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Why the Protestant Reformation Emphasized Literacy

Updated on April 12, 2016
Diane Lockridge profile image

Lockridge holds an EdS in Curriculum and Instruction, an MS in Elementary Education, and a BA in History. She also homeschools her children.

Literacy allows people to know what the laws of the land — and the Bible — say for themself.
Literacy allows people to know what the laws of the land — and the Bible — say for themself. | Source

Why did the Reformers consider literacy so important?

According to Gutek (1995), “the general Protestant emphasis on individual biblical reading and interpretation fostered a demand for universal literacy” (p. 134). As evidenced in Luther’s sermon “On the Duty of Sending Children to School” he emphasized the importance of the connection between literacy and Biblical upbringing or character (Gutek, p. 141). Essentially, people who can read can seek out information from the Bible, and live their lives more morally than those who do not read the BIble for themselves.

Unlike today, the common man during the Reformation did not have access to the Bible, nor could he read the Bible if he had access. Instead, commoners were reliant to get an interpretation from the minister. After reading the scriptures for himself, Luther realized that the church system was not preaching what the Bible actually said. The problem did not lay only in the lack of availability of the scriptures, even if the scriptures were printed and available for everyone it would do the average person no good if he could not read it. Literacy, Luther believed, was the key to adequate education.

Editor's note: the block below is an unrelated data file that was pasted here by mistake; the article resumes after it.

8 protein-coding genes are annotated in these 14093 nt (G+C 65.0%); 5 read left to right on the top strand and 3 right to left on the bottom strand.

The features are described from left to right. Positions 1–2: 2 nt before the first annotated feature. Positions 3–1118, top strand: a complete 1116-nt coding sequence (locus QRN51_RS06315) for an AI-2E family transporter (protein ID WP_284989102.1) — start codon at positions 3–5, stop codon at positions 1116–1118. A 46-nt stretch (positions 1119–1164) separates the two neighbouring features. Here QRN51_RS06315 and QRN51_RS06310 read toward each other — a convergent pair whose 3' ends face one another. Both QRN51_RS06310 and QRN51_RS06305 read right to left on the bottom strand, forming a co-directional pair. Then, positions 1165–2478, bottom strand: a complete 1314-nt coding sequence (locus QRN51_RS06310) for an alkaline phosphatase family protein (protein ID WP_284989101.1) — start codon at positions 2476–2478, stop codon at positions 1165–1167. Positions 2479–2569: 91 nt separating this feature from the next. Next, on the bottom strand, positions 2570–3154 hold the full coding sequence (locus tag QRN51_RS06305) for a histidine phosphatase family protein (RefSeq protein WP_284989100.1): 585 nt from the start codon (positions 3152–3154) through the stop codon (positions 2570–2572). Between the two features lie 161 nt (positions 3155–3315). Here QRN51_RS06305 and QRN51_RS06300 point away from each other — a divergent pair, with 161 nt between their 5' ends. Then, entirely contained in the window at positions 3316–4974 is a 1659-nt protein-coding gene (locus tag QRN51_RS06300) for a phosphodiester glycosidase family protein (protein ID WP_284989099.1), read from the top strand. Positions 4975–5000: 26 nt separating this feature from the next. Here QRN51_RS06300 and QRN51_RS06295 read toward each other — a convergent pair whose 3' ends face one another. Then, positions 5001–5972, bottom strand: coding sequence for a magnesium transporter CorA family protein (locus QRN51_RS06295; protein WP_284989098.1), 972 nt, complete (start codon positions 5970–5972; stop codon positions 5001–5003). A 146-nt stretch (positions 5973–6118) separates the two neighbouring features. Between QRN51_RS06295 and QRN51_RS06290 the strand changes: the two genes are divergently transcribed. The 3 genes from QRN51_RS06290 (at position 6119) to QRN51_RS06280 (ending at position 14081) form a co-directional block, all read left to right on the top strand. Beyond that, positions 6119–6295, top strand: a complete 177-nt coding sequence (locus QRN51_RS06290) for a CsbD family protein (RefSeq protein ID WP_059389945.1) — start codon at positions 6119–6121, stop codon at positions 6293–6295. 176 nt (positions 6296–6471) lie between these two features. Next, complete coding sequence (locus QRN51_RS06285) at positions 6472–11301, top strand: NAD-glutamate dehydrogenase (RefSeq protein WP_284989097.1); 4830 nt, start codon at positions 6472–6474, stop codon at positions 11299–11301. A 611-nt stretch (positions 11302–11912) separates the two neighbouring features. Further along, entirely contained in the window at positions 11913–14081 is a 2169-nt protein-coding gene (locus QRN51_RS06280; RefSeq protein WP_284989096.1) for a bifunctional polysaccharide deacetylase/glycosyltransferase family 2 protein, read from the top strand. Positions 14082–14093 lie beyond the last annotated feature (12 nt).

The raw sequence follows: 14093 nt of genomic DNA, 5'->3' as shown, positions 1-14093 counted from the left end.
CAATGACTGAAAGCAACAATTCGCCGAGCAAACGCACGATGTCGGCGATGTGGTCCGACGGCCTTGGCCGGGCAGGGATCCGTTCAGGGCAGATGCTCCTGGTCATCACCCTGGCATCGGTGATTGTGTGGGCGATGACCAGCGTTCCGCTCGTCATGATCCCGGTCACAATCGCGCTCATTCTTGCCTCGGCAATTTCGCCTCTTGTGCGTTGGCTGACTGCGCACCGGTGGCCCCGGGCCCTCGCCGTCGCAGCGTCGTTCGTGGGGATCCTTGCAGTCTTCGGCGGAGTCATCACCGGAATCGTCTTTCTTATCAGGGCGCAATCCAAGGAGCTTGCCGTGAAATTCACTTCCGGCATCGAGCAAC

Interestingly, the connection of literacy and the Bible was not relegated to the Renaissance and the Protestant Reformation. Even the hornbooks and classic books from early American education brought in the Bible and biblical themes when teaching reading.

I am reminded of a class I took at the undergraduate level, which taught students about the lack of knowledge that the average churchgoer had at the time of the Reformation and before. Often, the only thing a commoner learned in church (partly because sermons were often in Latin) was what he learned by looking at the artwork on Cathedrals walls. Often pictures on walls showed Christ ematiated and still hanging on the cross, even though Christians believe he rose again. We often see apostles and other great men (and women, such as Mary) depicted as dieties too.

Consider: What do you think your relationship with Christ and knowledge of God's Word would be if you didn’t have access to the Bible for yourself?

References

Gutek, G. (1995). A history of the western educational experience. Long Grove, IL: Waveland Press, Inc.

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    • RonElFran profile image

      Ronald E Franklin 

      5 years ago from Mechanicsburg, PA

      I think of continual immersion in Scripture as being so fundamental to the Christian life, it's hard for me to imagine what it would be like to have no personal access to the written Word. Paul wanted his letters read aloud to the different congregations partly, I would think, because of the literacy issue. But to withhold such public Bible reading, and then preach a sermon in a language only the preacher understands... Well, as I said, it's hard for me to imagine.

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